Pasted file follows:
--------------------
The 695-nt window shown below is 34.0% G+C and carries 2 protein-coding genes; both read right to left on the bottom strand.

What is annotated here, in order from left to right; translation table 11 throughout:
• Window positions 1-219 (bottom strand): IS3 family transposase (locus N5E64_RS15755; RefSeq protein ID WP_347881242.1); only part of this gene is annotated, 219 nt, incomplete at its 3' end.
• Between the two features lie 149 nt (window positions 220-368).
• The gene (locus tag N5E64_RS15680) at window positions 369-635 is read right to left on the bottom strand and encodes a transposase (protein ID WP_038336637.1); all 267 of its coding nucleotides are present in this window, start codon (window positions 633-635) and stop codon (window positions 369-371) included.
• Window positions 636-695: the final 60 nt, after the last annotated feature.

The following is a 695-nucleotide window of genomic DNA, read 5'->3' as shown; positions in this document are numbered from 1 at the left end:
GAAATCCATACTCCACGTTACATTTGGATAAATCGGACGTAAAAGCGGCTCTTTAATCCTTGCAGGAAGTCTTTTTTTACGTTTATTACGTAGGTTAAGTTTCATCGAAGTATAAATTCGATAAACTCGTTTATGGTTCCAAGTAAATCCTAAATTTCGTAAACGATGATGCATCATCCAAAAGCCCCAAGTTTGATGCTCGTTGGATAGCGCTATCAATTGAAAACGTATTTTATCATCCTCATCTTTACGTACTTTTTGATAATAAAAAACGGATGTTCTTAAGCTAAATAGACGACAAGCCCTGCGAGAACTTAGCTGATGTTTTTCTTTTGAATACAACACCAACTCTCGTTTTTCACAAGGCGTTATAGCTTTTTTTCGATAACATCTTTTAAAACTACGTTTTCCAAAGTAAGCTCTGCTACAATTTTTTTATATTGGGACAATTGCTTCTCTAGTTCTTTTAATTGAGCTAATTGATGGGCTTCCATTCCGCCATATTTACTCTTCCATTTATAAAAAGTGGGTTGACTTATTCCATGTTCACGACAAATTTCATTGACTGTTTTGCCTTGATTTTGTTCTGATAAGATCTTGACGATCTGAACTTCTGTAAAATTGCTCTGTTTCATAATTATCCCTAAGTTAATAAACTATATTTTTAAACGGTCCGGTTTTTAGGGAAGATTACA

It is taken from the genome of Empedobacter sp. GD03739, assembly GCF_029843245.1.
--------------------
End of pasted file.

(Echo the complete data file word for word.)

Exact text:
The 695-nt window shown below is 34.0% G+C and carries 2 protein-coding genes; both read right to left on the bottom strand.

What is annotated here, in order from left to right; translation table 11 throughout:
• Window positions 1-219 (bottom strand): IS3 family transposase (locus N5E64_RS15755; RefSeq protein ID WP_347881242.1); only part of this gene is annotated, 219 nt, incomplete at its 3' end.
• Between the two features lie 149 nt (window positions 220-368).
• The gene (locus tag N5E64_RS15680) at window positions 369-635 is read right to left on the bottom strand and encodes a transposase (protein ID WP_038336637.1); all 267 of its coding nucleotides are present in this window, start codon (window positions 633-635) and stop codon (window positions 369-371) included.
• Window positions 636-695: the final 60 nt, after the last annotated feature.

The following is a 695-nucleotide window of genomic DNA, read 5'->3' as shown; positions in this document are numbered from 1 at the left end:
GAAATCCATACTCCACGTTACATTTGGATAAATCGGACGTAAAAGCGGCTCTTTAATCCTTGCAGGAAGTCTTTTTTTACGTTTATTACGTAGGTTAAGTTTCATCGAAGTATAAATTCGATAAACTCGTTTATGGTTCCAAGTAAATCCTAAATTTCGTAAACGATGATGCATCATCCAAAAGCCCCAAGTTTGATGCTCGTTGGATAGCGCTATCAATTGAAAACGTATTTTATCATCCTCATCTTTACGTACTTTTTGATAATAAAAAACGGATGTTCTTAAGCTAAATAGACGACAAGCCCTGCGAGAACTTAGCTGATGTTTTTCTTTTGAATACAACACCAACTCTCGTTTTTCACAAGGCGTTATAGCTTTTTTTCGATAACATCTTTTAAAACTACGTTTTCCAAAGTAAGCTCTGCTACAATTTTTTTATATTGGGACAATTGCTTCTCTAGTTCTTTTAATTGAGCTAATTGATGGGCTTCCATTCCGCCATATTTACTCTTCCATTTATAAAAAGTGGGTTGACTTATTCCATGTTCACGACAAATTTCATTGACTGTTTTGCCTTGATTTTGTTCTGATAAGATCTTGACGATCTGAACTTCTGTAAAATTGCTCTGTTTCATAATTATCCCTAAGTTAATAAACTATATTTTTAAACGGTCCGGTTTTTAGGGAAGATTACA

It is taken from the genome of Empedobacter sp. GD03739, assembly GCF_029843245.1.